I start this post by stating that I am not a chemist, aesthetician or pharmacologist. What I have written below is based on scouring the Internet and using my passable secondary school Chemistry classes to determine what works for my skin and using this as a basis for this post.
What is Vitamin C?
Vitamin C is a water-soluble vitamin that is also a powerful antioxidant. Vitamin C plays a critical role as an antioxidant in neutralising free radicals, which prevents them from harming healthy cells. Additionally Vitamin C is essential for the synthesis of collagen, a key structural protein of the skin. Adding Vitamin C to a culture of skin cells (fibroblasts) dramatically increases the synthesis of collagen. So, when Vitamin C is properly delivered into skin cells, there is a good chance to reduce wrinkles and improve skin texture.
What are the sources of Vitamin C?
Vitamin C is known by several different names, including ascorbic acid, ascorbate, L-ascorbic acid and L-ascorbate. Ascorbic acid and ascorbate fulfill the same roles in your body. The “L” designation is specific to the vitamin’s shape, indicating the natural form of vitamin C.
High levels of Vitamin C can be found in numerous fruits and vegetables including kiwifruits, red and green sweet peppers, oranges, broccoli, strawberries, brussels sprouts and grapefruit.
Ascorbic acid, which is known as L-ascorbic acid due to the vitamin’s shape occurs naturally in the skin and has the most amount of skin related research of any form of Vitamin C. It also generally tends to be the most popularly used version of Vitamin C in skincare products.
The effects of L-ascorbic acid on the skin as a topical treatment are to aid in the creation of firmer skin tone, the reduction in uneven skin tone (such as hyper pigmentation) and defence against external stressors i.e. free radicals. Additionally it is also thought to increase the barrier function of skin to decrease moisture loss, protect from UV radiation, and prevent age spots.
My personal experience supports the research that L-ascorbic aids in correcting pigmentation related issues by fading brown spots and curbing melanin development. I have found it a godsend for my skin.
Types of Vitamin C
L-ascorbic acid is the most popular, most researched and peer-reviewed type of Vitamin C. However, it is notoriously unstable and is required to be at a pH of 3.5 or less in an aqueous (liquid but not water) solution or in dry form to be stable.
Due to the above requirement, L-ascorbic acid can be quite irritating and harsh on the skin. Additionally any Vitamin C product you buy should always be in a light resistant and airtight container.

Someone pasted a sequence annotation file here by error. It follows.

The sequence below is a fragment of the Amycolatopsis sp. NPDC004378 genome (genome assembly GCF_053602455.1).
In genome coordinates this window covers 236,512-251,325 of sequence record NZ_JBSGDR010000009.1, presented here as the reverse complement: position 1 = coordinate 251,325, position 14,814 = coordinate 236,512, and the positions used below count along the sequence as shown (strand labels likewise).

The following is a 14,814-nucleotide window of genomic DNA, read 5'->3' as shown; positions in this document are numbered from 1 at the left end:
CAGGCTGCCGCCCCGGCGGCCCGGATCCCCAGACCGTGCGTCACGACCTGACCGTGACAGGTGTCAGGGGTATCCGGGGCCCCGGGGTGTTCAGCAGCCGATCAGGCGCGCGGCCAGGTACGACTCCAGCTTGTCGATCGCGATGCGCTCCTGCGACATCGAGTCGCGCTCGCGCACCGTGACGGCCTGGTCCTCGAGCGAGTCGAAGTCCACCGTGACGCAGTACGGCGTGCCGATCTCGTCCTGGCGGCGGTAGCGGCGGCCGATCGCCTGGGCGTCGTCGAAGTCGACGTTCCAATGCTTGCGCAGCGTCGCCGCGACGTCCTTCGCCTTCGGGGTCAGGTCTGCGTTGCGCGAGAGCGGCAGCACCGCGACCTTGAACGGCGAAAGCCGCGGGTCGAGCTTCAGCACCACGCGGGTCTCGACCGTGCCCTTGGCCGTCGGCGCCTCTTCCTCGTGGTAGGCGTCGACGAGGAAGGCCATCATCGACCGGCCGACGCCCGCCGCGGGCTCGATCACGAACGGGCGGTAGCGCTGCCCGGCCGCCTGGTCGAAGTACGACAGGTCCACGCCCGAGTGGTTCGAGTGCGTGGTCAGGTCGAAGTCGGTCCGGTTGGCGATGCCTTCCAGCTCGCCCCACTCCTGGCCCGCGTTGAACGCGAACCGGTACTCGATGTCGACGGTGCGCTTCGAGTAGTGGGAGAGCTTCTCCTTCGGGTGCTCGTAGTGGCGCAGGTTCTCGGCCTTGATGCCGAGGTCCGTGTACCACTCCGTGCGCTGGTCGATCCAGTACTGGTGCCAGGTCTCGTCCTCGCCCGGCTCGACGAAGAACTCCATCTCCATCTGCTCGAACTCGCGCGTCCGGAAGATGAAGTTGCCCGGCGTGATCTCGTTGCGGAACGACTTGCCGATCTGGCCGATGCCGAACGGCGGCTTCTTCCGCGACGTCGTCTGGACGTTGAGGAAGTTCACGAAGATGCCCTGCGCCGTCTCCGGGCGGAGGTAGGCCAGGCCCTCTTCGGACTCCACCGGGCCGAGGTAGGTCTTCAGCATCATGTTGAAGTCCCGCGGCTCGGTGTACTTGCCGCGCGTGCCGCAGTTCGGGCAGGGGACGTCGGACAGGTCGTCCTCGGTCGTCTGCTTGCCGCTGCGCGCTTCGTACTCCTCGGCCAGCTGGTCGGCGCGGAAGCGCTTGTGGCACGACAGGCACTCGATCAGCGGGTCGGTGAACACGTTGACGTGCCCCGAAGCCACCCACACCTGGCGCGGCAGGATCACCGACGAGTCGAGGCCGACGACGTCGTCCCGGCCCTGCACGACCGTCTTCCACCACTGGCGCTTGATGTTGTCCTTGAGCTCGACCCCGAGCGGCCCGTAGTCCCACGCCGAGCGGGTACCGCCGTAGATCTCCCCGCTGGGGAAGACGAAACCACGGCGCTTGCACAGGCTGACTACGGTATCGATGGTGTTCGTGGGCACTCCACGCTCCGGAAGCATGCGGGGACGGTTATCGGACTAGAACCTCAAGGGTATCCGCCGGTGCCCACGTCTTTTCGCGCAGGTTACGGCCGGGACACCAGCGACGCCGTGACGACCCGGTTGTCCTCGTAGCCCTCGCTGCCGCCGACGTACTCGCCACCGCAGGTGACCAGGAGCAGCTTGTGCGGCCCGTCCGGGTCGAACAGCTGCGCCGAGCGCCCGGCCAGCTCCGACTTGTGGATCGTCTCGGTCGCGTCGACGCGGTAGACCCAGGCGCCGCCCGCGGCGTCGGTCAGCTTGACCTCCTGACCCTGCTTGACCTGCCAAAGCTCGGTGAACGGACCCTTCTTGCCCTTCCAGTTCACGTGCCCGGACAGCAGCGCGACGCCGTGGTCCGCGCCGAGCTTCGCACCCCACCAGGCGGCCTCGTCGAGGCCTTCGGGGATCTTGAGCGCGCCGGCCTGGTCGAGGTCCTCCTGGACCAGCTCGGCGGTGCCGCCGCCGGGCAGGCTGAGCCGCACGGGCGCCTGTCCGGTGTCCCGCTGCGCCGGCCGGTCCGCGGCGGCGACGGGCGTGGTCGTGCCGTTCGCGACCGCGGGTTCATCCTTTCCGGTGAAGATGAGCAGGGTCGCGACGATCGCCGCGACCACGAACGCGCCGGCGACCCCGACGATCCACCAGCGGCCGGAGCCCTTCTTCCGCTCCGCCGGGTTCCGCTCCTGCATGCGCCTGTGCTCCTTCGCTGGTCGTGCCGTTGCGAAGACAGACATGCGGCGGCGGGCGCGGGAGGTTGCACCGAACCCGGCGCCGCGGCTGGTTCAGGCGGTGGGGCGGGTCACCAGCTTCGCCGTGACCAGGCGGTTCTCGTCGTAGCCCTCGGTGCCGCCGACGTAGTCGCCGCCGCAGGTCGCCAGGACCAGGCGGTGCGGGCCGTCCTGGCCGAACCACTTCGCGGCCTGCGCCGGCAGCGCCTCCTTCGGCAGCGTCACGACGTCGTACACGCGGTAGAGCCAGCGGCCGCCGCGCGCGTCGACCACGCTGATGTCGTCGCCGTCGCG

There are other forms of Vitamin C which also have research demonstrating their stability and efficacy when compared to pure L-ascorbic acid, examples include: sodium ascorbic phosphate, ascorbic palmitate, retinyl ascorbate, tetrahexydecyl ascorbate, magnesium ascorbic phosphate and ascorbic glucoside.
I note that the Sunday Riley Vitamin C CEO moisturiser is provided in a jar, and she states that this is because she is using a new type of Vitamin C, which has been proven to be more stable than L-ascorbic acid; tetrahexyldecyl ascorbate. From my research this is likely to oxidise quite quickly and lose its effectiveness within 3 weeks, so I will not be taking a punt with my money on this!
My personal view based on the research I have read is that though these other forms of Vitamin C may have been researched, the efficacy in regard to my areas of skin concern for me personally has not been proven long enough for me to take a punt with my money.
With my admittedly limited knowledge of pharmacology, chemistry etc., I tend to stick to what I know and the type of Vitamin C (L-ascorbic acid) on which I can find vast amounts of clinical research to enable me to take a view and make a decision as to what I am happy to use on my skin to get the results I want.
My Vitamin C usage is as follows:
I always keep my L-ascorbic acid away from light, air and water as this causes the product to break down quickly and lose its efficacy.
The skin can store up to a maximum of 20% Vitamin C and I have found Vitamin C to be most effective for my skin at a concentration of 12% or more. It is acknowledged that the efficacy of L-ascorbic acid is based on it having a low pH and a higher concentration, which can be irritating and a bit harsh on the skin.
I currently use The Ordinary’s Vitamin C product every other night, it is a water-free and silicone-free formula which enables the provided 23% pure L-Ascorbic Acid to remain completely stable.
I alternate my use of the above with Retinoids, i.e. Mondays, Wednesday and Friday nights I use a Retinoid and Tuesdays, Thursday and Saturdays nights I use a Vitamin C serum.
I hope the above is useful, please ensure you do what is right for your skin. Remember my Skin Quartrinity; Genes, Diet, Exercise and Skincare. I am trying to practice what I preach.
Please see below for my review of the Clinique Fresh Pressed Vitamin C products.